Wednesday, 29 February 2012

AFRICA: Somaliland Takes On The Pirates (S. Opryszek)

The walls of Hargeisa's prison loom over the city, giving shade to the peddlars and bored soldiers who sit and chew hallucinogenic khat leaves. Opposite the prison a barber works like crazy while the mechanic next door tries to fix a bike using a rock.

"Get outta here! F**k you!", shouts one of the soldiers, brandishing his rifle. In his faded uniform and red flip-flops he cuts a rather comical figure. His colleagues do not react so he takes matters into his own hands and attempts to scare me off by himself.

He is not fooling around. The fight against pirates, who fill the prison, is a very important matter for Somaliland, which lies on the Gulf of Aden-- a piracy blackspot. Since declaring independence from Somalia in 1991, Somaliland has never had such a good chance to make friends with Western governments.

Somaliland has still not been officially recognised by any country. 2 decades of stable Islamist government have ensured rapid economic growth-- at least by the Horn of Africa's standards.

In contrast to Somalia, Somaliland is safe and is, theoretically, a democracy although corruption is blatant and widespread. "Somaliland inherited the rule of law from its British colonial rulers. Somalia inherited the mafia from the Italians-- it is swarming with black mafiosos, an African Naples." So jokes one of the hundreds of currency dealers in Hargeisa.

The currency dealers sit in the streets with bags, and even sacks, of money. To buy 1 dollar you need a large wad of Somaliland shillings- 6,000 in all. Despite the droughts and famines which have ravaged the Horn of Afria recently, one can still eat several solid dinners with their 1 dollar / 6,000 shillings.

My 'guide' expects to be paid 600,000 shillings in return for gaining me access to the new 'pirate prison' in Hargeisa- through unoffical channels, of course. "You will have to pay another 600,000 to the prisoners if you want to talk to them." He does not hide the fact that if I do not pay, he will betray me to the authorities.


Piracy is still a hot topic on the Somali coast. They are no longer small-scale, independent bandits but instead work for 'clients' who equip them with kalashnikovs and better boats, but who also treat them as cannon-fodder. "We risk our lives but we only end up with a quarter of the ransom money" said a former pirate in an interview with the local press. His 'clients' came from Jemen and Kenya.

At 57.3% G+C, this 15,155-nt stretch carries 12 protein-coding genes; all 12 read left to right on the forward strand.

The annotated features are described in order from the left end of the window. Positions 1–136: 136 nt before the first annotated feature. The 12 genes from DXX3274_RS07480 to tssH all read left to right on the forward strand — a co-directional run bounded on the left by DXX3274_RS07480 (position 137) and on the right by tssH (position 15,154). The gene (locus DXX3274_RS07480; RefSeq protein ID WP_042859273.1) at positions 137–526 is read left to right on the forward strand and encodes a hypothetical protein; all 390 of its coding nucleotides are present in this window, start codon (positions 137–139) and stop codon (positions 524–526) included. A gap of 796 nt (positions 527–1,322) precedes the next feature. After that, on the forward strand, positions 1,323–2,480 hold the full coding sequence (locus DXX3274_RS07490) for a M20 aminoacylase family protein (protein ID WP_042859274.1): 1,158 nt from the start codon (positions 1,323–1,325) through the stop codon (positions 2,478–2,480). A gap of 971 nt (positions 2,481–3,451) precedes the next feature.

On the Somali coast piracy is still good business. Young boys dream of following in the footsteps of famous local pirates who live in relative luxury. Often, relatives of pirates who have been killed or arrested decide to take to the seas. The concept of revenge still plays a large role in the Somali clan society.

A decade ago, 335 attacks on shipping were reported around the world. Last year there were 895 and more than half took place in the Gulf of Aden and off the Somali coast.

The tally is still rising: In the first half of January the Somali coast alone saw 8 pirate attacks. The pirates are not only better armed, they are also becoming more and more brutal. They are playing for significant stakes-- 12 billion dollars according to American estimates.

The government of Somaliland sees the fight against piracy as a golden opportunity. "This could be a step on the road to recognition of our country from the UN and the USA. It is high time that the world took notice of our development and efforts to achieve full sovereignty," says Ahmed Mohamed Silanyo, who occupies the posts of both president and head of government.